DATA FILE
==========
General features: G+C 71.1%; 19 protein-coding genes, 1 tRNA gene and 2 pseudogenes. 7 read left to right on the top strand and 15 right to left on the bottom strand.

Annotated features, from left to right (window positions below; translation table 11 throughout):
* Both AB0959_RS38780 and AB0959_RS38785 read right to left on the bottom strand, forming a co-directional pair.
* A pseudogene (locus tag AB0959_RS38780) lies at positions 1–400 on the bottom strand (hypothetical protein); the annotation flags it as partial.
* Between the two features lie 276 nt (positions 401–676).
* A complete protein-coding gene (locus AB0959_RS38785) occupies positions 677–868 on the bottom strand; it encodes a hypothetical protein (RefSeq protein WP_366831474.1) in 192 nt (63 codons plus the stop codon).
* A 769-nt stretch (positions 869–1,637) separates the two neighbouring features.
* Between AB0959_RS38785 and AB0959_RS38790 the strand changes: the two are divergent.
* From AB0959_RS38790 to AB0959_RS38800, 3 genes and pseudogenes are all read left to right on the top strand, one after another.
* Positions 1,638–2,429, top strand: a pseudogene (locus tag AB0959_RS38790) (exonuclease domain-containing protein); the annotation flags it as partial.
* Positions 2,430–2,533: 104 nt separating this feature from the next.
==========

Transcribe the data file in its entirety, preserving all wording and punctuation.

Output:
General features: G+C 71.1%; 19 protein-coding genes, 1 tRNA gene and 2 pseudogenes. 7 read left to right on the top strand and 15 right to left on the bottom strand.

Annotated features, from left to right (window positions below; translation table 11 throughout):
* Both AB0959_RS38780 and AB0959_RS38785 read right to left on the bottom strand, forming a co-directional pair.
* A pseudogene (locus tag AB0959_RS38780) lies at positions 1–400 on the bottom strand (hypothetical protein); the annotation flags it as partial.
* Between the two features lie 276 nt (positions 401–676).
* A complete protein-coding gene (locus AB0959_RS38785) occupies positions 677–868 on the bottom strand; it encodes a hypothetical protein (RefSeq protein WP_366831474.1) in 192 nt (63 codons plus the stop codon).
* A 769-nt stretch (positions 869–1,637) separates the two neighbouring features.
* Between AB0959_RS38785 and AB0959_RS38790 the strand changes: the two are divergent.
* From AB0959_RS38790 to AB0959_RS38800, 3 genes and pseudogenes are all read left to right on the top strand, one after another.
* Positions 1,638–2,429, top strand: a pseudogene (locus tag AB0959_RS38790) (exonuclease domain-containing protein); the annotation flags it as partial.
* Positions 2,430–2,533: 104 nt separating this feature from the next.